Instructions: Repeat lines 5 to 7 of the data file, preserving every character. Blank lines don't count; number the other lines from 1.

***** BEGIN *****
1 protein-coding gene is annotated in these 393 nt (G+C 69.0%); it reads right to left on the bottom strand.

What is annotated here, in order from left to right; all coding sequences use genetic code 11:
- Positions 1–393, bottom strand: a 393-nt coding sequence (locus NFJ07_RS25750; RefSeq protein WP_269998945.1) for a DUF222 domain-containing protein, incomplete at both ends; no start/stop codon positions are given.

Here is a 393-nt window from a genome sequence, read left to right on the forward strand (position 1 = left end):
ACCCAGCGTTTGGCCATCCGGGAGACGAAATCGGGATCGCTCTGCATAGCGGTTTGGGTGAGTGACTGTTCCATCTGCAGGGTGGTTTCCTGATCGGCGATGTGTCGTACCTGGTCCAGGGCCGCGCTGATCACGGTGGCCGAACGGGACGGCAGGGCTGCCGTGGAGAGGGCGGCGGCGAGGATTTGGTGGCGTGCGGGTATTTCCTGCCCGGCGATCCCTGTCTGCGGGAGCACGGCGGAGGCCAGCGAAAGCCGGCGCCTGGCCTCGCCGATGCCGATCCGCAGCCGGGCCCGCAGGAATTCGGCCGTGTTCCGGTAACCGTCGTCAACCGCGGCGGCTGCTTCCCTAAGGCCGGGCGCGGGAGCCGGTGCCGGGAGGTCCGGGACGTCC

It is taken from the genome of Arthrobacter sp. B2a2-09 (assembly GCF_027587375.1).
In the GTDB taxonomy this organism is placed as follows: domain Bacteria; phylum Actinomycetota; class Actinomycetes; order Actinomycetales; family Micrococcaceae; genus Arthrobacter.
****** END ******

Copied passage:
ACCCAGCGTTTGGCCATCCGGGAGACGAAATCGGGATCGCTCTGCATAGCGGTTTGGGTGAGTGACTGTTCCATCTGCAGGGTGGTTTCCTGATCGGCGATGTGTCGTACCTGGTCCAGGGCCGCGCTGATCACGGTGGCCGAACGGGACGGCAGGGCTGCCGTGGAGAGGGCGGCGGCGAGGATTTGGTGGCGTGCGGGTATTTCCTGCCCGGCGATCCCTGTCTGCGGGAGCACGGCGGAGGCCAGCGAAAGCCGGCGCCTGGCCTCGCCGATGCCGATCCGCAGCCGGGCCCGCAGGAATTCGGCCGTGTTCCGGTAACCGTCGTCAACCGCGGCGGCTGCTTCCCTAAGGCCGGGCGCGGGAGCCGGTGCCGGGAGGTCCGGGACGTCC

It is taken from the genome of Arthrobacter sp. B2a2-09 (assembly GCF_027587375.1).
In the GTDB taxonomy this organism is placed as follows: domain Bacteria; phylum Actinomycetota; class Actinomycetes; order Actinomycetales; family Micrococcaceae; genus Arthrobacter.